Hollywood’s Diversity Problem: What #OscarsSoWhite Tells Us About the Film Industry

Nora Turriago ’16
Opinions Editor 

When watching movies, it has become a sort of game of mine to find the actors of color. With Hollywood movies featuring primarily white actors, I nearly jump out of my seat with excitement when I finally spot the rare flash of dark skin – and, upon realizing the role is that of a drug dealer, maid or gardener, I slowly sit back down, dejected.

While television shows tend to be more diverse in casting, movies are something else entirely. As a person of color, I have gotten used to not expecting to see someone who looks like me in a main role – especially in a Hollywood blockbuster. After all, following Hollywood logic, why cast someone who actually has ethnic or racial diversity when you could pay a white actor to get a tan? (Recent examples of whitewashing include: Emma Stone playing the quarter-Chinese character Alison Ng in “Aloha,” European actors cast in “Gods of Egypt” as Egyptians and Rooney Mara as Tiger Lily in “Pan”). Such casting choices ignore the talent of actors of color, fail to reflect the rapidly shifting demographics of a more diverse United States and perpetuate stereotypes of people of color, who are usually portrayed onscreen as dangerous or inept.

And then, just to make a point about how little actors of color are valued on screen, the Academy Awards failed to recognize any minority actors for the second year in a row. While movies about black lives like “Creed” and “Straight Outta Compton” did receive recognition, it was for the white writers (“Compton”) or a white performer (Sylvester Stallone in “Creed”). Give me a break.

As a result of the all-white nominations, many in the entertainment industry are calling for a boycott of the award ceremony. Spike Lee and Jada Pinkett Smith announced they would not be attending. On his Instagram, Lee wrote, “How is it possible for the second consecutive year all 20 contenders under the actor category are white? And let’s not even get into the other branches. Forty white actors in two years and no flava at all. We can’t act? WTF!!”

Other actors have expressed a similar sentiment, with Halle Berry – the only African American actress to win an Academy Award for best actress – describing the lack of diversity as “heartbreaking.” However, some disagree. Oscar nominee Charlotte Rampling claimed boycotting the Oscars is racist to white people. Michael Caine advised black actors to “be patient” and said it had taken him “years to get an Oscar, years.”

One thing is for sure: something has to change. The recent Screen Actors Guild awards further exposed the Oscars’ lack of diversity, with Idris Elba, Viola Davis, Uzo Aduba and Queen Latifah all winning awards. Elba – who went home with two awards, said “Ladies and gentlemen, welcome to diverse TV.”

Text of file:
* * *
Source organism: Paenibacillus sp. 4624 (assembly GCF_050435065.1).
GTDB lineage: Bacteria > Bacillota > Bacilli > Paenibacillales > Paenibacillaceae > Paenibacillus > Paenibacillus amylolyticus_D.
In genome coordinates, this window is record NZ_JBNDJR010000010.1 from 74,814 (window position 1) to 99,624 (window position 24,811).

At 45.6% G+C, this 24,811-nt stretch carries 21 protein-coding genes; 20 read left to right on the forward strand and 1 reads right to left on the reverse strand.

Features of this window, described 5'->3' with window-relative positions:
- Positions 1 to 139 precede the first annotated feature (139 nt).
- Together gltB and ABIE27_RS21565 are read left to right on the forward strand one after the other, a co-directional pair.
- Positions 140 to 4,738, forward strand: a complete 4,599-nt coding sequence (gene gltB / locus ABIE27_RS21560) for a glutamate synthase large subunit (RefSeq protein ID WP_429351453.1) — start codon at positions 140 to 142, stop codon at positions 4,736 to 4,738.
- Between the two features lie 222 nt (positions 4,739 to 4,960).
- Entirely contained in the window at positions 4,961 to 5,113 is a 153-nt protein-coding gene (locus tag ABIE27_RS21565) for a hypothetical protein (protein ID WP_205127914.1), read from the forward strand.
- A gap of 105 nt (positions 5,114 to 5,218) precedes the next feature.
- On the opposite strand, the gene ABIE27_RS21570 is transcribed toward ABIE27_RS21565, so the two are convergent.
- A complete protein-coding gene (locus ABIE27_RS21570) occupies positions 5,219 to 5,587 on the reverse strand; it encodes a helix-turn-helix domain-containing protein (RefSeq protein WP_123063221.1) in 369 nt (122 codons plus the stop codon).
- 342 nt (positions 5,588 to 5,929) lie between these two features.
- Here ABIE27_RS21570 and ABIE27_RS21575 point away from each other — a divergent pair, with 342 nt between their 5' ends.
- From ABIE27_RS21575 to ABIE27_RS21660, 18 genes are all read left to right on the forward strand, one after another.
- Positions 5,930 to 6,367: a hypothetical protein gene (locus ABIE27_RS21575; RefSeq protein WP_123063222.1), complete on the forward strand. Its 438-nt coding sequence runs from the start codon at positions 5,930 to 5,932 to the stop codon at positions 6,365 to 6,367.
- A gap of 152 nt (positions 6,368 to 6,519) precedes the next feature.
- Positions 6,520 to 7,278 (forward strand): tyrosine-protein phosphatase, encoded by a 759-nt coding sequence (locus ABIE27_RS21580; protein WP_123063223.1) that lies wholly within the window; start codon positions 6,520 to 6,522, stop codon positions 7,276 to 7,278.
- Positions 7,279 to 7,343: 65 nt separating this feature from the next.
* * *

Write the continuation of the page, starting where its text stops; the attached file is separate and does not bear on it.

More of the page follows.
In response to the backlash against the all-white Oscar nominations, Cheryl Boone Isaacs, president of the Academy of Motion Picture Arts and Sciences – and an African American woman – promised a review of recruitment efforts, saying, “This is a difficult but important conversation, and it’s time for big changes.”

Even President Obama weighed in on the issue, saying the film industry would benefit from the creativity of actors from black and minority ethnic backgrounds: “I think that when everyone’s story is told … that makes for better art.”

Which begs the question: Why do people, or at least mainstream media, only care about diversity during Oscar season? Forget being recognized by the Academy – the more pressing issue is the lack of minorities in substantial roles.

When Viola Davis became the first African American woman to win an Emmy Award for best actress in a drama series earlier this year, she said in her acceptance speech, “The only thing that separates women of color from everyone else is opportunity… You cannot win an Emmy for roles that are simply not there.”

Davis’s powerful speech demonstrates the power that the film industry can have in recognizing the talent of actors of color. Opportunities to showcase such talent need to be created. When audiences are denied seeing diverse faces looking back at them from the screen, when minority actors are limited to stereotypical roles, when directors think it’s acceptable to cast a white actor as a person of color, Hollywood has failed.

The film industry can no longer afford to ignore diverse talent, as well as the diverse audiences paying to watch the films.  Hollywood needs to wake up and begin seriously investing in providing the opportunity for people of color to exist on screen and share their stories with the world. This means that more roles for people of color need to be written allowing a more representative cast to reflect the true demographics of American audiences – perhaps then, more award recognition will follow.

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